New research from Mintel reveals that mass market colour cosmetic sales are set to hit £1 billion in 2014, with prestige sales additionally predicted to reach £552 million.
“The prestige colour cosmetic market performed strongly in 2013 as consumers traded up to prestige brands and took advantage of continued innovation in the category,” Charlotte Libby, Senior Beauty Analyst at Mintel, said:
“However, as savvy shopping behaviours continue in the beauty market - and innovation is matched by mass-market brands - the prestige share of the market is unlikely to see continued increases by the end of 2014.”
Libby says that prestige brands can encourage consumers to trade up with smaller size products, offering a more purse-friendly method of trialling products.
She adds that mass brands can also focus marketing communications on their product formulations, dissuading consumers that more expensive products are the only choice for advanced formulations.
The latest figures show that 93% of UK women use colour cosmetics and that total sales grew to £1.5 billion in 2013, an impressive 6% increase on 2012 sales.
Prestige sales have seen the biggest growth, holding a 35% share of the market in 2013, while the mass market’s share has fallen from 66% in 2012 to 65% in 2013.
Eyebrow definers appear to be the standout performer in the prestige category with sales predicted to reach £31 million in 2014, gaining a 7% proportion of the eye colour cosmetics market.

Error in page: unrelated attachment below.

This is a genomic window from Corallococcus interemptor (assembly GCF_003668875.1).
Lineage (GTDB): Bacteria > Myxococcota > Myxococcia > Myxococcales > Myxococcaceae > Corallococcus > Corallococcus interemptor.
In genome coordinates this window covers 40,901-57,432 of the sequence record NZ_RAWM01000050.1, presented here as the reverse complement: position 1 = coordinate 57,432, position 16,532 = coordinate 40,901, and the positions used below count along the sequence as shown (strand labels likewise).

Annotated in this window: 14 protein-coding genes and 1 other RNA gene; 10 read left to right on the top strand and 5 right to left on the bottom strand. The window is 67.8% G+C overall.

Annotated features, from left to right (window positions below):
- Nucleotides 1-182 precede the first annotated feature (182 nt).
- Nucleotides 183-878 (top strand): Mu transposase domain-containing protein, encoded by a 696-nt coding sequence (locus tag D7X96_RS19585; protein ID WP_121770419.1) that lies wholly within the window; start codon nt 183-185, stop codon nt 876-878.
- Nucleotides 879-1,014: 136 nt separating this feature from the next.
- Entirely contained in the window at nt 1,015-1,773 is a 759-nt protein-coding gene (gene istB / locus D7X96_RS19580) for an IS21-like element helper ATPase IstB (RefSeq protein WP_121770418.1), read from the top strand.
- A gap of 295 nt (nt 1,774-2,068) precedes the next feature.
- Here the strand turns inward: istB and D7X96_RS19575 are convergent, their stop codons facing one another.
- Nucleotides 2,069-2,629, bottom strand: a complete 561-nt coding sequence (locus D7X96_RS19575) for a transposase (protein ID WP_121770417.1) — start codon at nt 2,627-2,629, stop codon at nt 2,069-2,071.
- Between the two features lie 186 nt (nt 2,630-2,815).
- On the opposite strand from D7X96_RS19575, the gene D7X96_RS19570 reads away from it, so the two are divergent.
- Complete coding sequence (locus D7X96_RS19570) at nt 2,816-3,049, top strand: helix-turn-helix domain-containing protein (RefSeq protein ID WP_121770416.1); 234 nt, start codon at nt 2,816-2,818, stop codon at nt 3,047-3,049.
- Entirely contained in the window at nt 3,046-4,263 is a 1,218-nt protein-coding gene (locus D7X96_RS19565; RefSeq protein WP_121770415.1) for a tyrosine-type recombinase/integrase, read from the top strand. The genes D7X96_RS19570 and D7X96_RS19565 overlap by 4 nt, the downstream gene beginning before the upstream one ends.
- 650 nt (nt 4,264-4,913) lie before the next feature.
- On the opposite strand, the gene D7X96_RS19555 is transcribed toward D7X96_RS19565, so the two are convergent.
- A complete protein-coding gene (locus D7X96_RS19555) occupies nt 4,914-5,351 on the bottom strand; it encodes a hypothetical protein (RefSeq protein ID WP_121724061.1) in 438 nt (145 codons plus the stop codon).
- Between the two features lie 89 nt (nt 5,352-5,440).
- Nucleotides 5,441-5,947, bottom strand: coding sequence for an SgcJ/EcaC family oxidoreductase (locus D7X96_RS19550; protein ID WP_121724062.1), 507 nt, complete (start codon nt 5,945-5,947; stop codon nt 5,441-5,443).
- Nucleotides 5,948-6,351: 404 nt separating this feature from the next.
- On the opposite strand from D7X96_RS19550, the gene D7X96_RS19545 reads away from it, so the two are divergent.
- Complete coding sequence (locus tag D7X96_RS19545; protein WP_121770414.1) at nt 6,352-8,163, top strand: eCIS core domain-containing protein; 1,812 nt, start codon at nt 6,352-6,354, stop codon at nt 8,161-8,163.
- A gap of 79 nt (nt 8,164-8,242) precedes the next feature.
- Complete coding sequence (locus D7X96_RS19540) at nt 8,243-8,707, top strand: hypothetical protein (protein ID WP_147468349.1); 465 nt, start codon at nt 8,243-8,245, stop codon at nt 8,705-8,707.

Brand loyalty also seems to be helping the prestige cause too as Mintel states that two in five of those who buy prestige brands of foundation agreeing they rarely change the brand of face make-up they use.
There has also been the developing awareness of consumers for natural beauty, according to analyst Libby, as nearly half of face cosmetics users have a negative opinion of adverts with photoshopped models, while a quarter of face cosmetics users look for products that are camera-ready or skin-perfecting.
“In 2013 fashion began to move towards a more natural look with ‘no-make-up-make-up’ becoming a popular trend,” she says. “This has continued into 2014 with the #NoMakeupSelfie nominations on Facebook and products to enhance natural skin instead of covering it.”
“Furthermore, as our research shows, the level of awareness of Photoshop in face colour cosmetics advertising is high, this indicates the positive effect of real beauty campaigns from brands such as Dove, and retailers taking a stand against digitally altered images.”